Diamonds Are Forever (1971) – Directed by Guy Hamilton – The 7th James Bond Film; the 6th (of 6) Sean Connery Films – Starring Sean Connery, Jill St. John, Charles Gray, Lana Wood, Jimmy Dean, Bruce Glover, Putter Smith, Bernard Lee, Lois Maxwell, and Desmond Llewelyn.
DIAMONDS ARE FOREVER makes me like ON HER MAJESTY’S SECRET SERVICE even more. It’s not because DIAMONDS is a dull movie (which it is), but because it walks all over SERVICE in a manner far too disrespectful for a movie franchise that, at this point in its history, is actively telling an ongoing story.
When DIAMONDS opens, we see James Bond working his way up the SPECTRE ladder on his quest to get revenge on Blofeld for killing his wife, Tracy, at the end of SERVICE. (Technically, Blofeld just drove the car.) It’s all well and good at the start – Bond is cold and ruthless, knocking henchmen around and choking a woman with her own bikini top. It’s good stuff – hard and serious, just how revenge should be undertaken.
Things start to go wrong when he finally gets to Blofeld. Here’s Bond’s nemesis – the head of the biggest criminal organization in the world and the man responsible for killing the woman he loved – and the confrontation we’ve been waiting to see. Bond should be beside himself with rage and yet he and Blofeld end up having a chat and trading barbs like this is all some big game between poker buddies.
It’s a ridiculous confrontation, and it cheapens everything that happened in SERVICE. Throughout DIAMONDS, it’s like Connery and the filmmakers are determined to diminish everything about the Lazenby flick. The attitude that comes through is that Contessa Teresa “Tracy” di Vincenzo (Diana Rigg) was just some woman Bond fell for on his mission, and not his once-in-a-lifetime love. I don’t know if this is born from Connery being a dick or from the filmmakers desire to distance themselves from Lazenby, but it’s extremely disrespectful to everyone who worked on SERVICE and it ruins the franchise’s continuity. In later years, when EON was bascially just making stand-alone films, this wouldn’t be as much of a problem, but here it’s jarring. (If you’re watching the films in order; if not, it likely wouldn’t strike you as hard as it did me.)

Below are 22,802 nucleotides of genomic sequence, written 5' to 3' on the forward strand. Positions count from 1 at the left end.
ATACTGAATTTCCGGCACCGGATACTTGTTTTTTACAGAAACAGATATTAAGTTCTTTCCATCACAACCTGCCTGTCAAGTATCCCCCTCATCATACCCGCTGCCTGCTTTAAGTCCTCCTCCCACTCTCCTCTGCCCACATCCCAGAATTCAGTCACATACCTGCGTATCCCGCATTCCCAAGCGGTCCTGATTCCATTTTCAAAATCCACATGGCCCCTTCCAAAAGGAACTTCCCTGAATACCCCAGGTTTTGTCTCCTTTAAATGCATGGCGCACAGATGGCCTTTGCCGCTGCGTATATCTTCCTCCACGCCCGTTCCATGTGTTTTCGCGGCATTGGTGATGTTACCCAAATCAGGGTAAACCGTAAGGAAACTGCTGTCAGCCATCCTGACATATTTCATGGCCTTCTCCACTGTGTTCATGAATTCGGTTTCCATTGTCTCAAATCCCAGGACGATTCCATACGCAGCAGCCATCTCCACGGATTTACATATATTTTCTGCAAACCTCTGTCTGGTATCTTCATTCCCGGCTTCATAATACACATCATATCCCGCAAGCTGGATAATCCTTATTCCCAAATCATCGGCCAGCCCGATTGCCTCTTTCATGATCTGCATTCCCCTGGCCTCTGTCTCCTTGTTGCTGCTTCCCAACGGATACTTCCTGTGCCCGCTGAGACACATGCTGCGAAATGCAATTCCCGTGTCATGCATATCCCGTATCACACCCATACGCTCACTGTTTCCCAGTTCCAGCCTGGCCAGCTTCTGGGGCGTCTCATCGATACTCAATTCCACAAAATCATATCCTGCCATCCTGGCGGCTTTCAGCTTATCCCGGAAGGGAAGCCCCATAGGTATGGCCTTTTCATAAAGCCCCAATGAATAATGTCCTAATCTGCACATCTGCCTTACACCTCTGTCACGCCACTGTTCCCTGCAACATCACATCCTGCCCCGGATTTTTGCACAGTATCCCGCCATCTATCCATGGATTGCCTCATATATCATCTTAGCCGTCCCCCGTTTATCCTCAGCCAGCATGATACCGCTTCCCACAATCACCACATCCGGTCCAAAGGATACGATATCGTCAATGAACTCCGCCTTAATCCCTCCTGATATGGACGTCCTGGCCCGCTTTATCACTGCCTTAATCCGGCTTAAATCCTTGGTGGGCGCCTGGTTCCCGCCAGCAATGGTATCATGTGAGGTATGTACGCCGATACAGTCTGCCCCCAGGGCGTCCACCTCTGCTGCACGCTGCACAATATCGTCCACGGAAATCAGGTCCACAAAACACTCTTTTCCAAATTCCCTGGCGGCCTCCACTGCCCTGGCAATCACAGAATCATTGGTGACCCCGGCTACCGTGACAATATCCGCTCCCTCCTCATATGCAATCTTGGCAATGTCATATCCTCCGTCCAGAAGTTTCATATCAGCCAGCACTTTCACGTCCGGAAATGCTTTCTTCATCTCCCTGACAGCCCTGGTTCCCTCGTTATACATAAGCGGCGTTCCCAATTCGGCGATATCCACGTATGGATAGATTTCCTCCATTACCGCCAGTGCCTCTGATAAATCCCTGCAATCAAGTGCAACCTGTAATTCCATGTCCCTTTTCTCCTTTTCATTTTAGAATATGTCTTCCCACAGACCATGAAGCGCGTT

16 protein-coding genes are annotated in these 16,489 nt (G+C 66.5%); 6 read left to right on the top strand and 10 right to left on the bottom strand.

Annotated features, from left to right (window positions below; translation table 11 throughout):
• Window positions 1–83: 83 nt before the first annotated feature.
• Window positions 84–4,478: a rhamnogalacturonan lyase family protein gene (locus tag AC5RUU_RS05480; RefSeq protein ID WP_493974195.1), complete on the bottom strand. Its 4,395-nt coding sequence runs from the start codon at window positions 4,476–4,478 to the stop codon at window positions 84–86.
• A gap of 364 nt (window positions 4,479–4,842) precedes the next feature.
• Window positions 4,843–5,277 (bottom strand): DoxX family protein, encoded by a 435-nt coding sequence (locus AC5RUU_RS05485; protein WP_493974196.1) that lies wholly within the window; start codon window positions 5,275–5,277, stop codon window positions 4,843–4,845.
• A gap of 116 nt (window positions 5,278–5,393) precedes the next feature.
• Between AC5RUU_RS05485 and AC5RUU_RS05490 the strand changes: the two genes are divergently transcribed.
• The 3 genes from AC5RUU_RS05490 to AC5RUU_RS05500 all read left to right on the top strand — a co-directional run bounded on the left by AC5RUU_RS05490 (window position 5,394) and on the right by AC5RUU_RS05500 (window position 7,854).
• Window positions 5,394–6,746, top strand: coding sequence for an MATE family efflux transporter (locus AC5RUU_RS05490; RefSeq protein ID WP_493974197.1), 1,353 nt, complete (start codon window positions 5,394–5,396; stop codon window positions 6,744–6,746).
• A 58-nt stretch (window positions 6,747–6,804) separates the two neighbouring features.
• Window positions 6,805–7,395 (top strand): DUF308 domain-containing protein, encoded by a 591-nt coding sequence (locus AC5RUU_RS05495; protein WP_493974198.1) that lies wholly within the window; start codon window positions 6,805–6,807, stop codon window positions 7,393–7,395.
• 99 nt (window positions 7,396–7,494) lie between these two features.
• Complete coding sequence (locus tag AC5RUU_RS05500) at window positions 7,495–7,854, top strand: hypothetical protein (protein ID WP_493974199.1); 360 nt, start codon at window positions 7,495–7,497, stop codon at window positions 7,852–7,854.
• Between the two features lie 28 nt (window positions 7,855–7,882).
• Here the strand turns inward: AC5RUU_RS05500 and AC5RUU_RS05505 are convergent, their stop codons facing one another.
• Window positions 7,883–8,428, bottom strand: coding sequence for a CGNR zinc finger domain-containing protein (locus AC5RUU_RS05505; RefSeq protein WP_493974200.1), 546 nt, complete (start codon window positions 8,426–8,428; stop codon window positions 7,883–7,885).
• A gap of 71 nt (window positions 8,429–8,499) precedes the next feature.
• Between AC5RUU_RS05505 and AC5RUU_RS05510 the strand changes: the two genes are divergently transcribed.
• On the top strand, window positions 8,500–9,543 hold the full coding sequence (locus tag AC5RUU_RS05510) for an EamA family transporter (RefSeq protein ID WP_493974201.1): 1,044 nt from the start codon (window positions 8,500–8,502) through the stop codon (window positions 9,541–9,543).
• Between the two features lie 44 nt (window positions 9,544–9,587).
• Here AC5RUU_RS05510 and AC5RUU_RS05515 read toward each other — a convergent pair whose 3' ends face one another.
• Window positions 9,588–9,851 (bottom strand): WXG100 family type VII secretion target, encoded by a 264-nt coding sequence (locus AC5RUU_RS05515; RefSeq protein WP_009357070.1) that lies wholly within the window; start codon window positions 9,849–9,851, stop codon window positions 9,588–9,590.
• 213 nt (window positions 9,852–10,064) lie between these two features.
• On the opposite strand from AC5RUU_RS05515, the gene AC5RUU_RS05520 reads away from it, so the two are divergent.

Compare Bond’s obvious pain at losing Tracy in future films – Roger Moore visits her grave in FOR YOUR EYES ONLY, Timothy Dalton is clearly pained when Felix Leiter’s wife tosses him the bridal garter in LICENSE TO KILL, and Pierce Brosnan turns downcast in THE WORLD IS NOT ENOUGH when Elektra King asks if he’s ever lost anyone he loved. My favorite Tracy Bond reference comes in Moore’s THE SPY WHO LOVE ME, when the Russian female agent Anya recites some details from Bond’s biography. When she gets to the marriage reference, Bond is pained and changes the subject, causing Anya to remark that she’s surprised at his sensitivity on the matter.
But not Connery’s Bond – he treats Tracy’s death as if it were just some unfortunate thing that happened to some unfortunate woman.
Which, you know, I’ll say again – people who worship at the Connery Bond altar and I do not see eye-to-eye.
It’s not just Connery, either. The plot of DIAMONDS sees Bond getting involved in a diamond smuggling operation and when he replaces his mark, Moneypenny is there to hand him his new identification materials. Bond asks her if there’s anything he can bring back from Switzerland for her and she replies something like, “A diamond. On a ring.”